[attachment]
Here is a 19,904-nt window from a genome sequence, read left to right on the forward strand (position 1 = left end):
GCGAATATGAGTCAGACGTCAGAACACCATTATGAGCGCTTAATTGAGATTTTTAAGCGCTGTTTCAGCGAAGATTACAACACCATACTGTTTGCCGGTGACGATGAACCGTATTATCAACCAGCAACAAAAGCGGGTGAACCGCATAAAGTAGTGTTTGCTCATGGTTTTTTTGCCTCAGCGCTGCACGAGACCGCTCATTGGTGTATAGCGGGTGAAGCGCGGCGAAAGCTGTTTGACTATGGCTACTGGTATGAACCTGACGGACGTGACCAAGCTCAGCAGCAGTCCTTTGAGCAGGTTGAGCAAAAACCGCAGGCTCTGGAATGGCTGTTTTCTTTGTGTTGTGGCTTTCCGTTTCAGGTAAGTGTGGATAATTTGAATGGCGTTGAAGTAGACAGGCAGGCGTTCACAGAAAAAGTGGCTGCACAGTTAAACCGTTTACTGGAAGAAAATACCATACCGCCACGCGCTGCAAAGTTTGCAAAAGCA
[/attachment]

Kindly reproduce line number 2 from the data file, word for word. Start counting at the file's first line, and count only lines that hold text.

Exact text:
GCGAATATGAGTCAGACGTCAGAACACCATTATGAGCGCTTAATTGAGATTTTTAAGCGCTGTTTCAGCGAAGATTACAACACCATACTGTTTGCCGGTGACGATGAACCGTATTATCAACCAGCAACAAAAGCGGGTGAACCGCATAAAGTAGTGTTTGCTCATGGTTTTTTTGCCTCAGCGCTGCACGAGACCGCTCATTGGTGTATAGCGGGTGAAGCGCGGCGAAAGCTGTTTGACTATGGCTACTGGTATGAACCTGACGGACGTGACCAAGCTCAGCAGCAGTCCTTTGAGCAGGTTGAGCAAAAACCGCAGGCTCTGGAATGGCTGTTTTCTTTGTGTTGTGGCTTTCCGTTTCAGGTAAGTGTGGATAATTTGAATGGCGTTGAAGTAGACAGGCAGGCGTTCACAGAAAAAGTGGCTGCACAGTTAAACCGTTTACTGGAAGAAAATACCATACCGCCACGCGCTGCAAAGTTTGCAAAAGCA